maternity leave, business break, sabbatical, workflow, entrepreneur

Motherhood

Maternity Leave: What You Need to do First to Prepare Your Business

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I’m officially 28 weeks pregnant with Mini Mart III (aka our third baby!) and decided I am going to take a REAL maternity leave (gasp!) from my small business.

For our first two babies, I *tried* to prepare to step away from the biz, but I was still connected to emails and deadlines and sadly felt like I couldn’t rest and just sit still to soak in the newborn days and weeks.

maternity leave, business break, sabbatical, workflow, entrepreneur

Captured by Debra Eby

And while I absolutely LOVE running this business and connecting with you, I need to put my family first in this season of our lives.

Don’t worry! The blog, the biz, and the sass won’t go anywhere, but I’ll be working hard behind the scenes in preparation to close the computer and let my amazing assistant, Emily, take over the reigns of operations come November 1st!

I’ve had a few Mamas reach out this past year seeking advice on how to prepare for a leave of absence in their businesses, so I figured I might as well take you along the ride with me of navigating what maternity leave will look like for me!

business systems, streamline,workflow, maternity leave, business break, entrepreneur

The strategies I will share can work for any kind of leave from your business! Call it a sabbatical, call it a holiday, or simply call it rest. No matter what term you use, I encourage you start the prep work about 2-3 months before you shut the computer so you aren’t feeling overwhelmed come leave day 1!

Planning for Maternity Leave Requires Serious Focus

The planning actually started about 3 months ago. I hadn’t made up my mind yet on the length of leave I would take, but knew that if maternity leave was going to happen, I had to get serious about focusing in my business.

So I made a YES list and a NO list.

This is something I suggest you do whether or not a maternity leave is in our future, because it is so beneficial to help you get traction in your business and start seeing the goals achieved.

    1. Pull out a sheet of paper and pen and draw a line down the middle. On one side write YES and on the other write NO.
    1. Under YES, list out all the things you will commit to doing in your business. These should be projects, tasks, and ideas that you want to get done to actually help you get profitable.
    1. Under NO, list out all the things you will commit to saying NO to in your business. This list is critical. Here’s the thing about our creative world: A lot of shiny looking opportunities and collaboration invitations will inevitably come your way. While I love me a fun collab, they are not all one size fits all. Some can seem really exciting, fun, and cool, but at the end of the day, cool isn’t going to pay your bills. If you want to start seeing real growth in your business, you simply have to learn how to say no and stay on track. Even when it could be fun.
    1. Go back through your YES list and drill down. When I first wrote my YES list, I wrote in a whole lotta things I’d say yes to that really weren’t going to help move the needle for scalability or profitability in my business. I had to drill it down further through elimination to get to a core list of projects and tasks that would be the most beneficial.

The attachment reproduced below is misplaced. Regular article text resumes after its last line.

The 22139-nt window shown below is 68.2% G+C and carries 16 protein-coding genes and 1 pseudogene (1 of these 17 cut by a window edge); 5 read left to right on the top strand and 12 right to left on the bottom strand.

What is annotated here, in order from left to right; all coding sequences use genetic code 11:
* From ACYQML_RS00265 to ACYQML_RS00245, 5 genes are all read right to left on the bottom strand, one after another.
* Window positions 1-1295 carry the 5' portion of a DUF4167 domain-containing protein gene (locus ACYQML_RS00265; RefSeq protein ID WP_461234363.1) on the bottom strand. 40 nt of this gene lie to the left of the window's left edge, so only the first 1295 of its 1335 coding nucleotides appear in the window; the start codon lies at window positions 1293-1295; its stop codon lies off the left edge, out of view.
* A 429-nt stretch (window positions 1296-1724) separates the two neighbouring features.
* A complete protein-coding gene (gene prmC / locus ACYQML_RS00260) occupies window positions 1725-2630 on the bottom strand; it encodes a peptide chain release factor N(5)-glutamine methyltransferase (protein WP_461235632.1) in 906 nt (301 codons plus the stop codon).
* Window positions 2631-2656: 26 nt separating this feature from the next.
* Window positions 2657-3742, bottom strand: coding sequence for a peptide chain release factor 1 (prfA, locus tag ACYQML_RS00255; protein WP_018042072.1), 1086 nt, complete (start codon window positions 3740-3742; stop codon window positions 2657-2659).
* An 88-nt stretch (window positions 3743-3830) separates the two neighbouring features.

1. Tape those lists to your desk or pop them in front and center on your fave project management tool (I use Trello!) and commit to firmly stick to them!

These lists may sound limiting, but for me they actually give freedom. Freedom to finally turn the big ideas in my head into actionable results. Since I started using YES and NO lists in my business, I have launched a brand new website, crafted a new email marketing strategy using Convertkit, landed a dream job as content manager for The Rising Tide, and expanded my passive profit income streams.

Related: Read the full story of my journey as a creative entrepreneur, here!

Getting From YES to Maternity Leave

So now you have a solid and concise list of yesses in your business. You go, girl!

Didn’t do the exercise above? Stop reading and do it now. 😉 I was serious about pulling out paper and a pen!

But how do we get from our YES list to Maternity Leave? How can we walk away?

maternity leave, business break, sabbatical, workflow, entrepreneur, newborn

Esley, Captured by Sarahdipity Photos

This is what I have been working on for the past couple weeks so that I can have a solid plan of action.

The answer lies in my three favorite words.

Automate. Delegate. Eliminate.

Say those words out loud and let them sink in. If you are going to really step away from this business thing, you’ve got to do everything you can to automate, delegate, or eliminate in your systems.

But before I get too far ahead I should address the key word: systems.

Whether you are closing the computer or not, systems are vital to operating your business. Without them, you will constantly be spinning your wheels and never be able to hire help that will actually… help.

For every yes on your YES list, you need to have a clearly defined workflow (aka list of ALL the steps involved from start to finish). Whether they be a service you offer, a marketing plan, a product you’re designing, a project you’re working on, bookeeping, or {insert your awesome YES}, you should be able to define actionable steps to make it happen from start to finish.

I understand that sometimes you can’t know it all for every project, but I am going to guess that for the majority of your yesses, you should be able to map them out.

Seriously, do it! Just start with one YES and brain dump every single step you are taking. Don’t stress over whether or not it is a good system when you go to write out the steps. We will deal with that next. 

maternity leave, business break, sabbatical, workflow, entrepreneur, business plan

Image SC Stockshop

Once you have written a workflow for your first yes I want you to drill down again.

But this time I want you to drill down through the lenses of automation, delegation, and elimination.